As we indicated earlier, we are willing to remove shrubs or plants that you don’t want to keep. We will haul the remains of these items away with us, along with some of the displaced earth.
Backfill Will Be Imperfect
Once the piers are installed, we will fill in the remaining gaps in the ground with some of the soil we’ve put aside on the plastic. This is a process we refer to as “backfilling.”
Because the helical pier and bracket take up some room, not all of the excavated soil will fit :ack into place. When we backfill, we will leave an excess amount of dirt piled on the top of each excavation point.
This is not ideal aesthetically, but it’s an important step. The soil will compact as it settles; if we level off the surface immediately after excavation, this won’t leave enough backfill. You’ll end up with hollows or dips around your foundation.
Soil can take up to a year to settle thoroughly, and maintaining a slight slope -both out and down- away from your foundation is essential. This slope is referred to as “grading” and it helps protect your foundation from water damage.
What you can do: keep an eye on the soil around your foundation. If it’s not settling evenly, or rainwater is collecting in puddles close to your home, contact a professional landscaper. They can help you reestablish the grading your yard needs. You can get more tips on how to protect your foundation from water damage in this article.
Another option you should consider: if you are planning a large landscaping project that might need additional soil, let your project manager know. We are happy to leave you some (or all!) of the displaced dirt for your future use.
A Final Point We Would Like to Make About Piers
We’re sure you’ve heard this from your project advisor, and we mention it regularly in our blogs and videos. But it bears repeating one more time: piers are used to stabilize your foundation and prevent it from settling or sinking any further.
They are not done specifically to lift your foundation back to its original position. This may be possible, if the settling is recent and the distance relatively minor. But there are risks in trying to lift a home that has been settling over time.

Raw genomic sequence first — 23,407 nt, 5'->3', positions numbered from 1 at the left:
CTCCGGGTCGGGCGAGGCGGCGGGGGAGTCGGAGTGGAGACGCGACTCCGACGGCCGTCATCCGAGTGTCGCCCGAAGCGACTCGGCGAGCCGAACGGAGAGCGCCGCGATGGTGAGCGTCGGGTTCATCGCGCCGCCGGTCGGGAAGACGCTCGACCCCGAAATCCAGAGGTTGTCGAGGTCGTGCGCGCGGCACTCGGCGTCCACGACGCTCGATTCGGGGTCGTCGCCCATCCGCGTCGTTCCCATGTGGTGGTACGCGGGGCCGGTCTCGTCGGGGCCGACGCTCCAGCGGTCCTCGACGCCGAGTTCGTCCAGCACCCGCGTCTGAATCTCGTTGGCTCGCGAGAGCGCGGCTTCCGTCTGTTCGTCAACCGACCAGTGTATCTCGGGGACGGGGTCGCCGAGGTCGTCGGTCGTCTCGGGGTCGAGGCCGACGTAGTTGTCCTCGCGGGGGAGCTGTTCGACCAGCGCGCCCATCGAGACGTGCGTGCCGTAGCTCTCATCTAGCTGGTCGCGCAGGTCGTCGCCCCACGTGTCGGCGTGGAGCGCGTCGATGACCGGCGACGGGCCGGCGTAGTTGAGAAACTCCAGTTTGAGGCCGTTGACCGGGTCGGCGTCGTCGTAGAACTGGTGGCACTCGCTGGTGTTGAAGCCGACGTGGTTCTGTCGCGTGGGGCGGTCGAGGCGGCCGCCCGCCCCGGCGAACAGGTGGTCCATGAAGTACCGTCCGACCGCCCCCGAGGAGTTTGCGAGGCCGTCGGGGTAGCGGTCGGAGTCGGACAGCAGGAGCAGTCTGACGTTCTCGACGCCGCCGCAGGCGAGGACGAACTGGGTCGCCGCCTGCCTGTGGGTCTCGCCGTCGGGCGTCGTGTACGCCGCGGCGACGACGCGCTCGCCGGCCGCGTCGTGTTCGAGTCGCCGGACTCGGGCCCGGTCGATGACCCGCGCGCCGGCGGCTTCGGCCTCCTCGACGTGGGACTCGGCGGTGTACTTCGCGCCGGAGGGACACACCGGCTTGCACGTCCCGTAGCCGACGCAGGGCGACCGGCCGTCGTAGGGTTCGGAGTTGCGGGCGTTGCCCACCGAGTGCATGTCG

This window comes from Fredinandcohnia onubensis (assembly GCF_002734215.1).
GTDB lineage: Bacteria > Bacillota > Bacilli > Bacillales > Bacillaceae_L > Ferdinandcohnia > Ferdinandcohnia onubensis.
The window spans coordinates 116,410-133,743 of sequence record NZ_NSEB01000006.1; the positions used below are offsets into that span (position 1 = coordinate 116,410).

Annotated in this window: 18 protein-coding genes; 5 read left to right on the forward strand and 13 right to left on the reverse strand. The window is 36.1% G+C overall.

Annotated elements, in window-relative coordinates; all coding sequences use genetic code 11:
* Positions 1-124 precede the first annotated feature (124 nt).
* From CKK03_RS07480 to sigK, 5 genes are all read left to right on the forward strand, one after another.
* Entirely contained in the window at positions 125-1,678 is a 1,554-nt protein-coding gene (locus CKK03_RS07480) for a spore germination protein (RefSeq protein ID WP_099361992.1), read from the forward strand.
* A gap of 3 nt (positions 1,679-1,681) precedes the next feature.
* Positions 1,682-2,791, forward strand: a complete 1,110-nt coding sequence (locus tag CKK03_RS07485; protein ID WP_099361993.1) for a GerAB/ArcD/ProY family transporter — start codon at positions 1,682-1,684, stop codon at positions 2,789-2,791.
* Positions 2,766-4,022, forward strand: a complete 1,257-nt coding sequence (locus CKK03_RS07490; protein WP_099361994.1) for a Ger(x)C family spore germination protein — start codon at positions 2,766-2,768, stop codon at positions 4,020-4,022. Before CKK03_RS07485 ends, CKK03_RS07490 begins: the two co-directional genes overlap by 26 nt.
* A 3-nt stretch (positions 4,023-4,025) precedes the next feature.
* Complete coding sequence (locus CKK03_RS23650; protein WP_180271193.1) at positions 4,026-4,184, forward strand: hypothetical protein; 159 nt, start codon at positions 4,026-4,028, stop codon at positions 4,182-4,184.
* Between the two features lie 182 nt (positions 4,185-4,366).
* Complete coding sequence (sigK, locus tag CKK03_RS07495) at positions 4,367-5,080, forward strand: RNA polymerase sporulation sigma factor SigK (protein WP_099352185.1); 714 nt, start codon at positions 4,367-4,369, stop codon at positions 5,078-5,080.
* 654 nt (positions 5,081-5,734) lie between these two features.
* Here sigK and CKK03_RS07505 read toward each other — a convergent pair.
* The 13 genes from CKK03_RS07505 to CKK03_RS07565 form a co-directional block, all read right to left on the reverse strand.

Forcing a home to lift can significantly damage your home’s framework. Nothing used to build a home is flexible, so it’s taken a long time and a lot of force to make it move where it has. Attempting to force it the other way in just a few minutes can crack or break these components.
Lift Is Not Guaranteed. Anyone who tells you differently is either inexperienced, being deceptive, or is willing to cause damage to your home so they can reach a goal.
Do You Have More Questions About Helical Piers?
We train our project advisors individually and as a team, making certain that they are the foundation experts you need to correctly diagnose your home. Our goal is to always provide you with a whole-home solution; a plan that not only addresses symptoms but also the root cause of your foundation concerns.
You should have your project advisor’s phone number and email address, so that you can contact them with any further questions or concerns. But we also strive to answer all of the frequently asked questions we receive from homeowners on our website’s learning center.
Possible Topics Include:
Does the size of the pier matter? The short answer is not as much as location.
What’s the difference between push piers and helical piers? One is better for residential buildings like homes and garages.
Where can I find more technical information about both types of piers? If you want a detailed side-by-side comparison, we provide that here.
We even review potential problems with pier installation!